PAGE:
As a child, BBD Bagh was nothing more than a strange name of a place, painted in big, bold, red letters across the mini bus that would drop me to school, tuitions, or the ‘swimming club,’ on its way to a busier, far more important part of the city; the ‘business’ part of the city, the part I had no business being in.
On the rare occasions that we ventured out of our staid south Kolkata lives to travel outstation, I vaguely remember our taxi passing through a cluster of buildings that always had me riveted. They loomed large over us as we sped through the streets on our way to Howrah station. These rides would usually be in the darkness just before dawn, when the city was still stirring in its sleep. The buildings, which are little more than a background, a setting, for important political, administrative and bureaucratic events during the day, would be free from their business-hour trappings by night. They would stand naked and exposed, with nothing to distract me from their magnificence, their clean lines, their beautiful marriage of opulence and austerity. I remember looking up through the half-open window, and craning my neck, so I could get that last glimpse as they receded in the distance.
Back then, words like ‘heritage’, ‘colonial’, ‘Gothic’, meant nothing to me: there was just this raw, unsophisticated veneration for a thing of beauty. The opulent facades stood like sentinels to a world that I had no reason to enter; BBD Bagh was a rite of passage, if you will, on the way to a (far more important) vacation.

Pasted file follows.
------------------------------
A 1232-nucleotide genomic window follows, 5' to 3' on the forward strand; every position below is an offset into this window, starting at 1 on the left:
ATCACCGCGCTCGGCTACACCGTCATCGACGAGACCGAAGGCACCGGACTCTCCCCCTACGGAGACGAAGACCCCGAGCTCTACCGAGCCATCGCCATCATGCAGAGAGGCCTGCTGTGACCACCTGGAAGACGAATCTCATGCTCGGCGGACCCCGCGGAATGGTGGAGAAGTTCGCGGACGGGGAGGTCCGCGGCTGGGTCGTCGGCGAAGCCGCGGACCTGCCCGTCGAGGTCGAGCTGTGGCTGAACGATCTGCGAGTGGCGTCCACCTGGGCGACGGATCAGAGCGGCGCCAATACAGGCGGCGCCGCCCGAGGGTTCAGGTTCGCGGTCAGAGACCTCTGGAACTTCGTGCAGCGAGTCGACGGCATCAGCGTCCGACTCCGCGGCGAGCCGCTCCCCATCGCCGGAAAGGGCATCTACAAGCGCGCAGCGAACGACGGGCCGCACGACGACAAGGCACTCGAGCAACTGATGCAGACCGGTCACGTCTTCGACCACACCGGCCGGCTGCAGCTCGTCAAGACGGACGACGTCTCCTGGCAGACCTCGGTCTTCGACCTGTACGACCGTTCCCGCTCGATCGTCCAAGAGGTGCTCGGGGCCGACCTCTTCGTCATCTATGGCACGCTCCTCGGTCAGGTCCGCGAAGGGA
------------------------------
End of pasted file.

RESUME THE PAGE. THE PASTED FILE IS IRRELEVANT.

Part of the problem is growing up in a city, and then staying put in it, well into your twenties. This has a way of damaging the beauty receptors in your brain. You cross the same Dhakuria bridge on your way to school every day, then to college every day, then to work every day. You walk the same 700 steps to the bus stop every day, buy jhaal muri from the same mustachioed alcoholic every day. Your senses are inured, your eyes blinded to beauty, history, and diversity. You’re sure you’ve seen all there is to see.
And then you move cities: the blinkers fly off, and everywhere you look, there’s something that makes you catch your breath: a 2000-year old cave complex, a British-era milestone, a cluster of opulent Gothic buildings, a Portuguese village. And the best part? The blinkers fly off for good. No city will ever be taken for granted again: not even the one where you spent the first 22 years of your life.
Now, each time I return to Calcutta for a brief interlude from my manic Mumbai life, I see my home city with the eyes of a traveller: everything is new, everything exciting, everything makes me want to stop and stare. I notice Art Deco buildings that I passed every day for years, blind to its smooth, curved edges, and its stunning symmetry. I seek out pockets in my city that have something interesting to offer: a glimpse of the Chinese expatriate community, the boats bobbing up and down in the wind under Howrah Bridge, the old, crumbling facades in Beadon Street, or Derozio’s resting place in the south Park Street Cemetery.
Last month, on my fifth trip home in five years, the word BBD Bagh accrued new meaning. It now means much more than those big, bold red letters on a mini bus, or a bus conductor leaning out at a characteristic angle from the door as he chants the name of the last stop. BBD Bagh now stands for a walk through a well-preserved colonial heritage district on a crisp summer morning. It stands for Job Charnock’s grave, Kolkata’s first parish church, British India’s first administrative nerve-centre, and other stories carved into stone, built into buildings.
BBD Bagh now stands for falling giddily in love all over again, with a city you once claimed you were tired of, a city you struggled to flee, a city you said you were done with.
Text and Photos by Yashodhara Ghosh.
Yashodhara is a native of Calcutta but works in Bombay. She loves good local food and architecture of all kinds. She holds a diploma in Ancient Indian Arts and Sciences from the University of Mumbai. Follow her adventures on Instagram.